To Fly With Unbound Wings
Updated: Jul 27
a slightly dramatic note:
There are so many different themes you can draw from birds flying. This short story stemmed a lot from thinking about all the different possibilities. I really wanted to write something that was lowkey bitter. I wanted to write something that would stick to you after you read it.
I liked the concept of someone wanting something so badly that they are willing to step on others to get that thing they want. It was such a cynical idea that I had to take a step back from it after a while. It didn't quite feel right.
I considered that if a character wanted something that they had to crush others to get, they might not want it so much anymore. Would the reward be worth the price?
What if the people who loved the character also cared about them being happy? What if those people also wanted them to succeed?
What if the people who loved the character crushed themselves so that the character could be happy?
Get ready for some big corvidcore energy with this story. I wrote it for the Write on the River 2021 HS Writing Contest. I listened to "Two Turtle Doves" by Alana Henderson on repeat while I was writing this, so you might like listening to it whilst reading. It emulates the same vibes as the story, I think.
Thank you for reading,
UPDATE: My piece won the 2021 WOTR High School Writing Competition! Yay!! http://writeontheriver.org/writing-competitions/high-schoolwriting-competition-winners-2021
TO FLY WITH UNBOUND WINGS
There were three crows in the quiet nest on the roof of their small house. Avis perched on the windowsill of the metal workshop adjacent to the house, gazing at the birds wonderingly. The clean air made her spirit antsy, eager to explore and conquer and see. A warm wind brushed against her upward-tilted face, and she let the heat sink to her core.
Avis closed her eyes and picked at the idea that the crows had probably seen more of the world than her.
“Avis,” Lark called, “get off that window before a crow comes to peck at you.”
Avis half-smiled, sliding off the ledge and out into the sharp, dry grass. “If the crows come to peck at me,” she muttered, elbowing her sister, “they will come all together.”
Lark pulled a still-warm sword from the grass by her feet, tilting her head as she inspected it. “You’re right. I’ve never seen them apart.”
Plucking a dagger from the tree stump next to her, Avis began her careful inspection of the blade. Their father would have their heads if any of his weapons were even slightly imperfect. His customers would be astounded to find even a scratch on one of his products.
“Isn’t it like what father always says? ‘Us birds will always fly together?’” Avis asked, sliding a shiny weapon into its sheath.
Lark finished her scrutinizing and began tucking the weapons into a cart to move them. Dropping her weapons into the cart and taking one handle from her twin sister, Avis shoved forward.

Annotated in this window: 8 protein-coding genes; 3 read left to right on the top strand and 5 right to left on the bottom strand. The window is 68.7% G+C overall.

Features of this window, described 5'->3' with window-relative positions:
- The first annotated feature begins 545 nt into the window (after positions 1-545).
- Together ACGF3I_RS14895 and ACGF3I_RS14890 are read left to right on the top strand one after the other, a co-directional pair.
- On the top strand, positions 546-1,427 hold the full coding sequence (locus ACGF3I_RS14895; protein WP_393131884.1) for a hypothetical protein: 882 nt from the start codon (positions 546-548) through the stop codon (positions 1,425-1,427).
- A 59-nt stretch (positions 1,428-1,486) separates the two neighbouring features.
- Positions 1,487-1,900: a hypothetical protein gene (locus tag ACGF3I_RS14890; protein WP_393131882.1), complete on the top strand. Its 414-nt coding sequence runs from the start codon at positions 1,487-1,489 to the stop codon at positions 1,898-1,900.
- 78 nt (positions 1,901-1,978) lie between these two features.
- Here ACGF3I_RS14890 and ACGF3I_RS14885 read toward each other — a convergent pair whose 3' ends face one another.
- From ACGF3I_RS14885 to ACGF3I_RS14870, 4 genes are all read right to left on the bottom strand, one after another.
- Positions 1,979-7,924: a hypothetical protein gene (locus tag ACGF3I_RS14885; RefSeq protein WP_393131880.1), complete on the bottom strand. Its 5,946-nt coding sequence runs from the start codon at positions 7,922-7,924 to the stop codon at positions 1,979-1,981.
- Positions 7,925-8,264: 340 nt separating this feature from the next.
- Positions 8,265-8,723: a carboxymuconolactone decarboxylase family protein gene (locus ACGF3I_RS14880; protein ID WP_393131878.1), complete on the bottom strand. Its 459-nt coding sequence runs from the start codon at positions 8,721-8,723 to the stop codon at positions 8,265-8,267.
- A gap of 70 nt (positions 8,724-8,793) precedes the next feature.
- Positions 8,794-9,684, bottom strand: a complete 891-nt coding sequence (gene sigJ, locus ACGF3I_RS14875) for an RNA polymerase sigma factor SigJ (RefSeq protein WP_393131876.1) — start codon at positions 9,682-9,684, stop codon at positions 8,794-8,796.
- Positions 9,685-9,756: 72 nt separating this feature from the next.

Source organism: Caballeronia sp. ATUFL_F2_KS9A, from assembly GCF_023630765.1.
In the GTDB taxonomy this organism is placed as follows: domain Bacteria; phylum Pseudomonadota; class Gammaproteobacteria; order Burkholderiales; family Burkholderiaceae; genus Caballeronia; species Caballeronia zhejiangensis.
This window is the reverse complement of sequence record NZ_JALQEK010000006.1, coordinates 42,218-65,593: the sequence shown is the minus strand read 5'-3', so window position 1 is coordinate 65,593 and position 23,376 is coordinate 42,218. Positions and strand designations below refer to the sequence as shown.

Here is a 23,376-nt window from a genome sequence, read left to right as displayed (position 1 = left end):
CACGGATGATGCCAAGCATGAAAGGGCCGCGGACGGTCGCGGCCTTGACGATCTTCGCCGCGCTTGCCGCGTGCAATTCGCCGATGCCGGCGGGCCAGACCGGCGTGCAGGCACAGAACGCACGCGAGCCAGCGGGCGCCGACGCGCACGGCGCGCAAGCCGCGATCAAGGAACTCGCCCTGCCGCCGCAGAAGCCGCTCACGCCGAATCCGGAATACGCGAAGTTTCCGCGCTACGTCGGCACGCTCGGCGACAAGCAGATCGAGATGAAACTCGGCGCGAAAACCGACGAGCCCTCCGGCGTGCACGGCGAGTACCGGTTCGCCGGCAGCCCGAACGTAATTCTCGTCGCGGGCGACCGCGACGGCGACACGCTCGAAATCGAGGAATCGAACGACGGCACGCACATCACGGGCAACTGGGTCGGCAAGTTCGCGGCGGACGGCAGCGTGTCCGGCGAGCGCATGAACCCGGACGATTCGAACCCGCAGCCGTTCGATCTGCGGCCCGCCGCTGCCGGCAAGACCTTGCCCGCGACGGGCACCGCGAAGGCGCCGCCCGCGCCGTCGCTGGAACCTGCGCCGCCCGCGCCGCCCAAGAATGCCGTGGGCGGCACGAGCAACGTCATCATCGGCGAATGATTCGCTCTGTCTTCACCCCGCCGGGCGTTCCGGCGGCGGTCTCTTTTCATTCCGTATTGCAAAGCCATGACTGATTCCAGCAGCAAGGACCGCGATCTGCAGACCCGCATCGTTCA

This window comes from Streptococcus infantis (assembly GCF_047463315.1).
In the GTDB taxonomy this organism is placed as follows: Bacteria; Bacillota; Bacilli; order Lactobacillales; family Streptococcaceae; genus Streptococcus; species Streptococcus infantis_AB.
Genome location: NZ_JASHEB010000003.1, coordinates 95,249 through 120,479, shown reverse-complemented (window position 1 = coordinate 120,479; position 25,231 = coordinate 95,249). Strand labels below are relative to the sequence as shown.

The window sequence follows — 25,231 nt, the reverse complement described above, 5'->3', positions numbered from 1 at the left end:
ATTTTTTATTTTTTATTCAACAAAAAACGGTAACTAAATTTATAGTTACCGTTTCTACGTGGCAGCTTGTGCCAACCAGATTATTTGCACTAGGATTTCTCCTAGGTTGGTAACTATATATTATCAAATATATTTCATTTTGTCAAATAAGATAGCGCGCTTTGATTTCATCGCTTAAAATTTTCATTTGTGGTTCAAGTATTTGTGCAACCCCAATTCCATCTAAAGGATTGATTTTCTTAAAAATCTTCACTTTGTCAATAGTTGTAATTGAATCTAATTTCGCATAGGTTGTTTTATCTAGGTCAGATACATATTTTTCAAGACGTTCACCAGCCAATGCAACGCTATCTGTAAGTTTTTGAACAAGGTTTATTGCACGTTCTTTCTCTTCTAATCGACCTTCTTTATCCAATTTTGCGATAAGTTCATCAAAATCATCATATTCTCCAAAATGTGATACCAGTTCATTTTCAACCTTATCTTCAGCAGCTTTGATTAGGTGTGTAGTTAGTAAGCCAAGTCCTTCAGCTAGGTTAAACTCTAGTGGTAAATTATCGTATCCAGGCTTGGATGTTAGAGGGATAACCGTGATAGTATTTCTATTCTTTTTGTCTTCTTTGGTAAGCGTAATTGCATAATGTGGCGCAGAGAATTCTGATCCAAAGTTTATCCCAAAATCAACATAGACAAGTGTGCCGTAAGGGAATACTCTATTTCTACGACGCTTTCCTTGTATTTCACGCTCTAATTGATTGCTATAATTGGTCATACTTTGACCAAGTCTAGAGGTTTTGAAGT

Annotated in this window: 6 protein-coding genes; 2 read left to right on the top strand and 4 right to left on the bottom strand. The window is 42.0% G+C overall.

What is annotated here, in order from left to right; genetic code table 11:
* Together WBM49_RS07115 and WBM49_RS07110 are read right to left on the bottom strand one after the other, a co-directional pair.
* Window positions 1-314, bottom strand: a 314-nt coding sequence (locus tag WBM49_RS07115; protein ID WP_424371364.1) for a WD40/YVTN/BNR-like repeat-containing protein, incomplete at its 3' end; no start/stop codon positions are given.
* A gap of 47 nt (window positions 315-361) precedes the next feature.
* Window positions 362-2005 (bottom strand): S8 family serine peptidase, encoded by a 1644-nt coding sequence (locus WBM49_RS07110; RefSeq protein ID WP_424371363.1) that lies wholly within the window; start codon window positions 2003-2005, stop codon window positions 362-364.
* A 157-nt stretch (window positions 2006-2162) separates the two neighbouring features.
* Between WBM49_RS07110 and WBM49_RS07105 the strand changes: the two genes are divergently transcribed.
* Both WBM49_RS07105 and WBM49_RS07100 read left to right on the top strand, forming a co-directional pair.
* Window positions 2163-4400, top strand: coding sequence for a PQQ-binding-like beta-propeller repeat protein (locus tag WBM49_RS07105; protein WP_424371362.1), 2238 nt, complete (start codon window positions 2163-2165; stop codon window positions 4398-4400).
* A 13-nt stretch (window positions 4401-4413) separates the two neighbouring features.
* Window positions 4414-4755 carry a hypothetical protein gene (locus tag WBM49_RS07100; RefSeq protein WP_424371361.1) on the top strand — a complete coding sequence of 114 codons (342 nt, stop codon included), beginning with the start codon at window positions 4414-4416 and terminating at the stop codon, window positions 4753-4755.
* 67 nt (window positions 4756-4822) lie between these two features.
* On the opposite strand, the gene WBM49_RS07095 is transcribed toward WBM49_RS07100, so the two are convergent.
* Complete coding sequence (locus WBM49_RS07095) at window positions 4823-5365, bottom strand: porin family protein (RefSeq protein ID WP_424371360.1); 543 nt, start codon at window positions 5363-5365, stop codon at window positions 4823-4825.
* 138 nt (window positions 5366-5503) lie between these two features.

“I think he was referring to us,” Lark considered, “but it seems as if the crows agree with the saying.”
The crows on their roof had been there for as long as Avis could remember. They were always together, just the three of them. Their dark wings were a stain on her crisp memories- as constant as her morning walks to the forge, arm in arm with her sister.
Their father, Hawk, had named his two daughters with intention. Lark was a sweet song, and Avis was a simple word that meant “bird.”
They were a family of birds.
The twins left the weapons outside of their house, and Lark shouldered open the front door. Avis watched her sister’s eyes flicker as she stepped inside. There was something brewing inside of Lark that Avis couldn’t quite discern.
Then again, there was something turbulent brewing inside of her.
Avis slid into the kitchen, throwing open cabinets and brandishing sharp kitchen knives to make herself dinner. Lark only sat down at the kitchen table, resting her face in her hands. The flickering yellow light that hung above her head cast strange shadows over her sharp cheekbones. Her coppery eyes glowed as she asked, “Avis, aren’t you going to tell me something?”
Avis’s stomach turned as she slowly lifted her eyes to meet her sister’s gaze. She brought the knife in her hand down on a carrot without looking. How could Lark possibly know what she had been dwelling on?
Avis swallowed, setting down the knife to wipe her sweaty hands on her shirt. “Don’t you think it’s a bit dull to work in father’s workshop all day?”
Something shifted in Lark’s face, a spark glowing in her eyes. “Do you?”
“I don’t think I could do it for the rest of my life, Lark.”
Avis’s sister was silent for a moment. “Avis, if you left, I would be okay,” she said gently.
Avis blinked at Lark, her brows furrowing. “Do you think our father will ever let me leave?”
“No, I don’t think he will ever let you go,” Lark whispered, no trace of doubt in her voice. Avis watched something intricate shift within her twin.
When they were children, Avis would tug Lark into the garden to show her pictures of the ocean. They would stare at illustrations of foreign cities and distant lands. “We’ll go together,” Avis would tell her. “We’ll see huge fields of golden grass and hundreds of birds flying, Lark. We can watch them fly.”
“Can we fly, too?” Lark asked once.
“No,” Avis had answered, confused, “we can’t fly.”
Lark stared out the window, just past her sister. After a moment, she smiled. “You’ll fly, Avis.”
Now, Avis thrust a bowl of food in Lark’s direction, trying to dispel the darkness from her twin’s eyes. She sat down across from her.
“Were you going to sneak out tonight?” Lark asked Avis after a second, her voice deathly quiet.
Stomach dropping, Avis opened and closed her mouth in silence. Her throat dried out, and she hesitated, clutching her hands together.
Slowly, she nodded, thinking of the packed bags hidden underneath the kitchen sink. Lark took in her response with a small, tight breath.
When their father had started bringing Avis and Lark to work in the forge with him, Avis began to mark down each day with black ink on her wall. She watched the tick-marks grow as the years passed. Each day, she felt a little more confined to a life that she longed to escape. Bars were emerging from the soft Earth where she stood, blocking her from the world beyond her small town.